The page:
This article is contributed by Paul Reed, author of "Walking the Somme" in the "Battleground Europe" series of books published by Pen & Sword Books. The article was originally placed on the site in November, 1998. In this original November article, Paul reserved judgement on the subject of the identity of the "Flesquieres tank."
The November article still appears exactly as it was written but it is now followed by an additional article outlining Paul's further thoughts on the identity of the tank.
The official ceremony dedicating the uncovering of a First World War tank took place at Flesquieres on the afternoon of Friday 20th November 1998, the 81st anniversary of the Battle of Cambrai.
For many years local villagers speculated that a tank was buried in the area and research by Philippe Gorczynski (the author of a French book about the battle) finally pinpointed its location.
Digging began about a week ago, and a hatch was found about a metre below the surface. M. Gorczynski then entered the vehicle finding it complete and almost intact. Proper excavations followed so that by the 20th November the whole tank was completely uncovered and visible.
Located just on the outskirts of Flesquieres village, it is a Mark IV Female. The guns were not in situ and the tank had taken a direct hit below the driver's compartment. Interior damage was minimal, and both sponsons intact. The rear of the tank was in particular good condition with the crew door still partly open. Even the exhaust was still there!
Speculation had at first pointed to this being 'Demon' of 4th Bn Tank Corps. However, further research appears to indicate it could be D41, which was knocked out by shell fire on 20th November 1917, its commander - 2/Lt R.A.Jones - being killed; he is buried in Flesquieres Hill British Cemetery nearby. However, the location where the tank was found is in the sectors covered by both D and E Bns on 20th November, so it may be some time before we conclusively know the identity of the tank.
A great deal of war material was recovered from the site - mainly of German vintage. It appears that the Germans later used the tank wreck as a dug-out, and given the large number of Ersatz steel shell-cases lying around, there must have been gun-sites here at some point - probably in late 1918.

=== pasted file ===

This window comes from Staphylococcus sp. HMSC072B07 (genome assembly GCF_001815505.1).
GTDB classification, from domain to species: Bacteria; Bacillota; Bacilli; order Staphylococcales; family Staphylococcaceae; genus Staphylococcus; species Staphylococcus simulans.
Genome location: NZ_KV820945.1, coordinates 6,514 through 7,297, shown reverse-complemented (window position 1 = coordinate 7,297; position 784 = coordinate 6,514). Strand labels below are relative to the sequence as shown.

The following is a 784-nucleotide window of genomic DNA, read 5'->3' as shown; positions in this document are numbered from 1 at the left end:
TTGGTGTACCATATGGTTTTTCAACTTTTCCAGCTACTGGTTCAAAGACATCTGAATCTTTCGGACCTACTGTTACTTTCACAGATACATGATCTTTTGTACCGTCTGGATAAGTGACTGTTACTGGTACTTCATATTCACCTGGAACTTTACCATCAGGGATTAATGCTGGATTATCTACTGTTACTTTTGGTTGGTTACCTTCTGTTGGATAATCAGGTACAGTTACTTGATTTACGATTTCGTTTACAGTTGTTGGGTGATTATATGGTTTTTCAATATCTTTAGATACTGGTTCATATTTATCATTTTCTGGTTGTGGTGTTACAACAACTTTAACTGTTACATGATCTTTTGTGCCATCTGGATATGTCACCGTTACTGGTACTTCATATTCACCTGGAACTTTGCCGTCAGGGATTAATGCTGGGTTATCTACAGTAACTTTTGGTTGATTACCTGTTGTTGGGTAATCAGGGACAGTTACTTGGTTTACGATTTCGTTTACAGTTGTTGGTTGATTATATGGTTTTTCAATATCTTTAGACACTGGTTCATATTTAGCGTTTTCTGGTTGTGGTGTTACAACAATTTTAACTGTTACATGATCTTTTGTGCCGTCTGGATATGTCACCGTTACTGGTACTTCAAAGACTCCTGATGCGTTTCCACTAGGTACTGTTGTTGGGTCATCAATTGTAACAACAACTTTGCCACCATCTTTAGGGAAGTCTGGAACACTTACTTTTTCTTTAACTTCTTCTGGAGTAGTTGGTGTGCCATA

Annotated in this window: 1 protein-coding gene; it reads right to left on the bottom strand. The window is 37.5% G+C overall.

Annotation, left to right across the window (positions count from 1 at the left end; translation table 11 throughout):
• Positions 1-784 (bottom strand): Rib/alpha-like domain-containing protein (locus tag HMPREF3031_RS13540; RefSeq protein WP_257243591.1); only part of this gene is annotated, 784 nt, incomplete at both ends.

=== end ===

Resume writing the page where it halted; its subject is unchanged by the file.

The tank will be raised, and once renovated will be on display in the village of Flesquieres itself.
The Tank at Flesquières - An Update - December 30th, 1998
The Great War tank recently found at Flesquières has attracted a great deal of interest, both in the media and on the Internet. Initially there were several conflicting stories regarding the identity of the tank, and so far no new material has come to light from those responsible for its excavation. Officially it remains D41, commanded by 2/Lt R.A.Jones and knocked out in the battle of Cambrai on 20th November 1917 - Jones, and several crew, being killed.
From further research among my own archives, compiled from the Tank Corps War Diaries at the Public Record Office, Kew, some considerable doubt may now be placed on the initial identification of this tank.
The key to the identity of the Flesquières tank is certainly the location where it was found. By this, we mean the First World War trench map reference. Using a 1917 map, where the tank was unearthed is on the site of a main Hindenberg Line support trench which ran along the walls of Flesquières chateau. This map reference is approximately:
On 20th November 1917 Flesquières was assaulted by troops of the 51st (Highland) Division, supported by tanks of 4th ('D') Bn Tank Corps. Their War Diary at the PRO is especially detailed, listing the fate of each individual tank for that battle. When a tank was knocked out or disabled, the precise trench map location of the vehicle was noted in the unit's records. The diary records nine tanks knocked out on 20th November. They are listed below: in each case the tank's number, name, type (male or female) and fate is tabulated.
D6 Devil May Care (F) Direct hit & burnt out at K.17.d.5.2
D11 Dominie (F) Direct hit & burnt out at K.17.d.6.6
D28 Drakes Drum II (F) Direct hit "nr. Flesquières"
D32 Dop Doctor II (F) Two direct hits at K.23.b.9.9
D41 Devil II (F) Two direct hits at K.17.b.2.4
D45 Destroyer II (F) Direct hit K.23.b.6.8
D47 Demon II (M) Direct hit K.24.a.2.8
D49 Dollar Princess (F) Ditched & direct hit K.24.b.4.6
D51 Deborah (F) Direct hit K.18.d.3.2
It will be noted that none of these tanks are shown as being on the site of the vehicle found at Flesquières - the nearest one to it is D47, and we can immediately exclude that as it was a male tank. D41, the tank associated with that found in November, was in fact knocked out over 1,000 yards away on the other side of the village - which seems to now exclude it. D32 and D45 were the nearest female tanks: about 300 yards away - but given the shell-scarred nature of the battlefield were the Germans likely to pull a tank in good condition into a main trench and bury it? This could be argued for all the other tanks, which were all 400-500 yards distant. D28 is the only tank not given a map reference, but the records of that tank's Brigade show that it was knocked out somewhere in square K.35 - about 3,000 yards due south/south-west of Flesquières.